Tellurian Inc., which is developing the Driftwood LNG project, relaunched itself as a pure-play LNG company with its deal to sell its Haynesville Shale upstream assets to Aethon Energy for $260 million.

While proceeds from the divestment will be used to reduce Tellurian’s debt, financial headwinds remain.

“The proceeds from the sale of our upstream assets allow us to retire senior secured notes and strengthen our balance sheet for the long term,” Tellurian Executive Chairman Martin Houston said in the release. Houston said the deal was an important moment for the company as it makes progress on its strategic plan.


Aethon to Acquire Tellurian Haynesville Shale Assets for $260MM

Analysts painted a harsher reality for Tellurian’s finances. The company sold its upstream assets for nearly $100 million less than their book value.

“The reality is if they use their proceeds plus a little cash that they've been generating, they can get rid of the 2025 maturities [but] they'll still have a 2028 maturity outstanding and no cash flow,” Stifel Financial Corp. Managing Director Ben Nolan told Hart Energy on May 29. Stifel had estimated Tellurian’s upstream assets were worth about $280 million.

“And not only would they have debt remaining still outstanding against no cashflow, they still have to pay the bills, G&A, the Driftwood development and all of these other things. The only means of paying for that, raising equity, is still very much a going concern,” Nolan said.

At the end of the first quarter, Tellurian’s upstream natural gas assets consisted of 29,883 net acres and interests in 167 producing wells located in the Haynesville Shale trend of northern Louisiana, according to the company’s first quarter Securities and Exchange Commission (SEC) filing.

Tellurian’s cash and cash equivalents were $51.8 million at the end of the first quarter, while the net value of its upstream assets were valued at $356.6 million. Additionally, pipeline construction related to Driftwood had a related value of $37.9 million.

Further down the balance sheet, the carrying value of Tellurian’s long-term borrowings due in 2025 was $260 million and consist of senior secured convertible debt ($49 million) and senior secured notes ($211 million). The current portion of the senior secured convertible notes was $25 million.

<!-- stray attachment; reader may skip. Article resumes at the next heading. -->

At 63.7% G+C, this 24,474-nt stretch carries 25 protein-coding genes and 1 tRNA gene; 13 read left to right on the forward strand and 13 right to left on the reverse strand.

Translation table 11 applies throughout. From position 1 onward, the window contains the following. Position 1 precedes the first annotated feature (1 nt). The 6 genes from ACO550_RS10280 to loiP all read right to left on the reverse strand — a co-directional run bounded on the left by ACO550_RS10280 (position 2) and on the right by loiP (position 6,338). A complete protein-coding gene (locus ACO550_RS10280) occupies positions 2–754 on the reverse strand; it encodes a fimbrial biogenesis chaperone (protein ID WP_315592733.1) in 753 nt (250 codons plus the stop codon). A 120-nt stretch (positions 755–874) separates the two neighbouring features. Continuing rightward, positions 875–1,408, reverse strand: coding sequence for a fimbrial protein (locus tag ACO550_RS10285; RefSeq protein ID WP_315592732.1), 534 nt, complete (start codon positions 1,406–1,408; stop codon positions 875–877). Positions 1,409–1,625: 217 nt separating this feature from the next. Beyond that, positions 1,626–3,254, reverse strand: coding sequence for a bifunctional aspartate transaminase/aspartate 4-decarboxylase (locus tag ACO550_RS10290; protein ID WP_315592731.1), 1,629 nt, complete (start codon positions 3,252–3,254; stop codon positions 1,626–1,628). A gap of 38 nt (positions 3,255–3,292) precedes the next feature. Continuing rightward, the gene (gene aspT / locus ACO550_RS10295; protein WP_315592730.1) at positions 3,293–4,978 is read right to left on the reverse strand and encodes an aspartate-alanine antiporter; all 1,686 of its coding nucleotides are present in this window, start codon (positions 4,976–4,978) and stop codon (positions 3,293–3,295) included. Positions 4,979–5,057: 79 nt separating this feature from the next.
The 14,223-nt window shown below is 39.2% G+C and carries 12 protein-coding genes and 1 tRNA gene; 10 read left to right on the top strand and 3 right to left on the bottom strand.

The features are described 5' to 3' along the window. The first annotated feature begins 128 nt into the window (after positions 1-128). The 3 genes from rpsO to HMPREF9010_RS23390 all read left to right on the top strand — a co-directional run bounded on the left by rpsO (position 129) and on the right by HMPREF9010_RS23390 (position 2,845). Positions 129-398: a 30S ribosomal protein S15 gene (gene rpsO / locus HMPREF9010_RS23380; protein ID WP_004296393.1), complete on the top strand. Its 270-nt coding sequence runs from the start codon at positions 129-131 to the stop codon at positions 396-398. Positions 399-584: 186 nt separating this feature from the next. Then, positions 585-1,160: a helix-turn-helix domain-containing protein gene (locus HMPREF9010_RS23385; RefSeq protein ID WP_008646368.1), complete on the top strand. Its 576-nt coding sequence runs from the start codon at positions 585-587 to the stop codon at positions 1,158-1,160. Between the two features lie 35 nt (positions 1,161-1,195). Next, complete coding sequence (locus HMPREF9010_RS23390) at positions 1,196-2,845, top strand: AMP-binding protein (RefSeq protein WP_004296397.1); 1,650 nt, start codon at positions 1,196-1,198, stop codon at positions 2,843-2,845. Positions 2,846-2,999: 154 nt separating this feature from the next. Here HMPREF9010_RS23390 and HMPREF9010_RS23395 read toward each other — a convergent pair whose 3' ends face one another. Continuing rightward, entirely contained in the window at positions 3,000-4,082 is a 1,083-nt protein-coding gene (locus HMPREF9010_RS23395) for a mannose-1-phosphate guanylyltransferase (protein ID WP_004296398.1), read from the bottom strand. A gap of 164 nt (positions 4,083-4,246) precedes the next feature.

Importantly, the carrying value of debt to remain on Tellurian’s Balance Sheet is $55.5 million related to its senior unsecured notes due in 2028.

The jury is still out on the Aethon deal, since the $260 million deal covers Tellurian’s long-term borrowings but is still $96.6 million lower than the value of Tellurian’s upstream assets.

“I think the more immediate impact [of the Aethon deal] is that it's giving them $260 million to address their debt maturities [although] it doesn't address all of them. And that is, once again a problem, but it addresses close to all the near-term maturities,” Nolan said.

The lingering Driftwood ordeal

The proposed Driftwood export project in Calcasieu Parish, Louisiana, would have a liquefaction capacity of up to 27.6 million tonnes per annum (mtpa). The export terminal would include up to 20 liquefaction trains, three full containment LNG storage tanks and three marine berths, Tellurian said in a recent SEC filing.

Tellurian estimates the total cost of the Driftwood project at approximately $25 billion, including owners’ costs, transaction costs and contingencies but excluding interest costs incurred during construction and other financing costs.

While Tellurian has struggled to finance Driftwood, the Aethon deal includes a Heads of Agreement (HOA) to purchase from Tellurian 2 mtpa of LNG. The HOA contemplates the parties negotiating a 20-year offtake agreement which would be indexed to Henry Hub plus a liquefaction fee, according to Tellurian.

Tellurian has no firm sales and purchase agreements (SPA), Nolan said and despite rumors of Tellurian being connected with various potential offtakers, “none have developed.”

Nolan said the HOA between Aethon and Tellurian is non-binding and “very often they never convert into binding contracts.” Nolan also noted that Aethon didn’t have an investment grade credit rating, which could make it hard for Tellurian to underwrite debt with a low cost of equity.

But for its part, Tellurian continues to forecast it will produce its first LNG by 2028, according to a March 2024 corporation presentation.

“For Driftwood to move forward, we expect they would need approximately 15 mtpa of investment-grade SPAs. At the current pace of contracting for U.S. projects of 1 [mtpa]-3 mtpa per year, we do not see final investment decision (FID) any time in the next few years and very likely not ever,” Nolan said May 29 in a separate research report.

Aethon’s acquisition is expected to close in the second quarter 2024, Tellurian said in a May 29 press release.


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